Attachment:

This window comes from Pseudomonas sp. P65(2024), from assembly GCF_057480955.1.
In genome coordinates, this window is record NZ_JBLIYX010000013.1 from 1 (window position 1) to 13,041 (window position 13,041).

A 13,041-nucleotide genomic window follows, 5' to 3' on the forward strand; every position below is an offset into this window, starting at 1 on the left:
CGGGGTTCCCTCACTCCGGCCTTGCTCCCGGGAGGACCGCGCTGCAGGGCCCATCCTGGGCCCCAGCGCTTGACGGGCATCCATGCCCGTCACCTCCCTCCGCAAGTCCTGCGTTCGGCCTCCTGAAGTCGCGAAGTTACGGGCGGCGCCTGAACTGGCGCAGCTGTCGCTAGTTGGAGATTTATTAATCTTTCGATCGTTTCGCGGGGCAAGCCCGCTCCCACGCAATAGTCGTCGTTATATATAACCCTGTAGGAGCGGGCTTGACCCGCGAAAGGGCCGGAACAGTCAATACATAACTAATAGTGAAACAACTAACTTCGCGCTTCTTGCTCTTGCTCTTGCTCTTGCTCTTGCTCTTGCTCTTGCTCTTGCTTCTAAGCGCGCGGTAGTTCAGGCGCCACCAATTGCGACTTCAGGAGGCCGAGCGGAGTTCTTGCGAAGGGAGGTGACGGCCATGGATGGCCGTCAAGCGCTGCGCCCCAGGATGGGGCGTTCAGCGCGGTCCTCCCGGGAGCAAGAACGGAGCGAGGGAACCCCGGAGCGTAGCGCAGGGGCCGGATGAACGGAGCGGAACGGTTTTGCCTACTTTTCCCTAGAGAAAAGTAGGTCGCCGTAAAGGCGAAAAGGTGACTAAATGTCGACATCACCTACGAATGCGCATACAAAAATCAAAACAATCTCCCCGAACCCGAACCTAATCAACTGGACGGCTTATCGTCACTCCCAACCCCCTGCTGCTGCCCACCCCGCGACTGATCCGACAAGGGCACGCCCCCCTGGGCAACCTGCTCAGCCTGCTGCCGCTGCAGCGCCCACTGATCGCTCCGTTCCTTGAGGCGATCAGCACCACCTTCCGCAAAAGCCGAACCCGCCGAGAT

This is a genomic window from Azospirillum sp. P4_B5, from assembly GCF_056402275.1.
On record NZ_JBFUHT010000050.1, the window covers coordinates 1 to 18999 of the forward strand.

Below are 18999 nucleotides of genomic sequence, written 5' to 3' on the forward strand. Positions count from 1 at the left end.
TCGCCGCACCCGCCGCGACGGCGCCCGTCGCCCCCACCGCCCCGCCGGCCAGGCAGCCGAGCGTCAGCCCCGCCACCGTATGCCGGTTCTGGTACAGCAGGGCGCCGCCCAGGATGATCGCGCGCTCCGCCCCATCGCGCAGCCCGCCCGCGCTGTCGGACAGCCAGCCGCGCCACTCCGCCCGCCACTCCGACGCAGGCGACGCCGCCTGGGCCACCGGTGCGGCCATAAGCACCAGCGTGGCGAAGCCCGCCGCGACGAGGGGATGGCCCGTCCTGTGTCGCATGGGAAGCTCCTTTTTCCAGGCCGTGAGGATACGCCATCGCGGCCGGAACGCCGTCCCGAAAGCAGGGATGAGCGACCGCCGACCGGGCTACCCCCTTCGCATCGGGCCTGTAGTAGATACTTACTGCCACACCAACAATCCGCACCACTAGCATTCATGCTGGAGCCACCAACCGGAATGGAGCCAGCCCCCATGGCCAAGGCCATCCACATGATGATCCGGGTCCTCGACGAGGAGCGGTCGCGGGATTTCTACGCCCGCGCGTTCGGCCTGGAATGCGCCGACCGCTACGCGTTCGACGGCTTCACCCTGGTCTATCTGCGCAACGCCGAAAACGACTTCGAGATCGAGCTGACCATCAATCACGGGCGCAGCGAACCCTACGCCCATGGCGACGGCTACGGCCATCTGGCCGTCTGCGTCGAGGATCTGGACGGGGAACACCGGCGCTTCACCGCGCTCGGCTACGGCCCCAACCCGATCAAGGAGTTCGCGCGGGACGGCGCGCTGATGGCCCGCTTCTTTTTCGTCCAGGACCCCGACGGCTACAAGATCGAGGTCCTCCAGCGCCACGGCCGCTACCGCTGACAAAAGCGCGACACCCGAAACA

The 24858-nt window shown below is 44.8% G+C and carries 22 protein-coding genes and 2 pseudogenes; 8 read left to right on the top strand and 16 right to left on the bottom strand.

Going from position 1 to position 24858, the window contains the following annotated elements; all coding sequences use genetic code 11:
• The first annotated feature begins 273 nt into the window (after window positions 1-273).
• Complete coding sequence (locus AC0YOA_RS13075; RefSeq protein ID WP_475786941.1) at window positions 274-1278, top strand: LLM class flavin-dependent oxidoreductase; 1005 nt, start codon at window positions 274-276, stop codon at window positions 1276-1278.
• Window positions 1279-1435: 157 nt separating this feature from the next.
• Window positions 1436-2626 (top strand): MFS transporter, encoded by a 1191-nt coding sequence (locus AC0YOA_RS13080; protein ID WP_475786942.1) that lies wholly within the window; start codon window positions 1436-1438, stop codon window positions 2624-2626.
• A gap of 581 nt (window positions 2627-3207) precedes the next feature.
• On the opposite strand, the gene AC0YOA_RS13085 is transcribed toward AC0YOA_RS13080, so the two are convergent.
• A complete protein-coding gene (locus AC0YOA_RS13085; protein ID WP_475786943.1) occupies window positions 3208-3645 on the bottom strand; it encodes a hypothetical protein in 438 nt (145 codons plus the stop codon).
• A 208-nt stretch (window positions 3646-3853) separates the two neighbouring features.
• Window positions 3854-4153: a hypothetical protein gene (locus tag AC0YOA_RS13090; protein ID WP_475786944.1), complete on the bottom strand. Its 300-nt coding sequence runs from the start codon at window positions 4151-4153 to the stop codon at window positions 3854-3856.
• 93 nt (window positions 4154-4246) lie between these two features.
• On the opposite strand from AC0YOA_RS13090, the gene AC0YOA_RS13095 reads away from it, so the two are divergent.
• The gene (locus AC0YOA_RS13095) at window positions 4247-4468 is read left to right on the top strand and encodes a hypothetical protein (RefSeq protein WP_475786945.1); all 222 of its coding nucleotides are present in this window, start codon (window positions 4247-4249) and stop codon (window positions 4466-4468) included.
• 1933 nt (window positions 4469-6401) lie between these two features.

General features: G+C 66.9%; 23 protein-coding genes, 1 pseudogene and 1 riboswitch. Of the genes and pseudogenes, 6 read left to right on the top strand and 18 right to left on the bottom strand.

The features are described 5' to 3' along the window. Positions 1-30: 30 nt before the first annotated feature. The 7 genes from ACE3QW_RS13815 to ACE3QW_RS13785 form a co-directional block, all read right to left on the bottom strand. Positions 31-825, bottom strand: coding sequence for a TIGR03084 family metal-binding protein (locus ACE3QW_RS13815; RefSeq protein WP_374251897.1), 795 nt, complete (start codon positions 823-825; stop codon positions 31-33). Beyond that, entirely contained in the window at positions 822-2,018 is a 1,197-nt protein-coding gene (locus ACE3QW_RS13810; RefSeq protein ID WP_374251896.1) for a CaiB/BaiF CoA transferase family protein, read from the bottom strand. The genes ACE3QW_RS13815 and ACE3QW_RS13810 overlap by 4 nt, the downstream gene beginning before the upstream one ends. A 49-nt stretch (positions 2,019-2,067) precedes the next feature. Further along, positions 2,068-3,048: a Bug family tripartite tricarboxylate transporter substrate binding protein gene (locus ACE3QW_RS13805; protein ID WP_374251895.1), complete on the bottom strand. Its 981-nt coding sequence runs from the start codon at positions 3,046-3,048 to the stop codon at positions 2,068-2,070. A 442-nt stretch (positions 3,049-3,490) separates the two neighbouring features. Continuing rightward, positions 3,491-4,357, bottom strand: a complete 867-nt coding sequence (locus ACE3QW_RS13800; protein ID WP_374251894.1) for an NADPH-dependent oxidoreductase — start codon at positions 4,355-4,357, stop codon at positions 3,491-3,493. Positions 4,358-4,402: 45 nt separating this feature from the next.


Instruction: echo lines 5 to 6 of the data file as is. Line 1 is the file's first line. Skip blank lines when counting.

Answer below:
This is a genomic window from Azospirillum sp. P4_B5, from assembly GCF_056402275.1.
On record NZ_JBFUHT010000050.1, the window covers coordinates 1 to 18999 of the forward strand.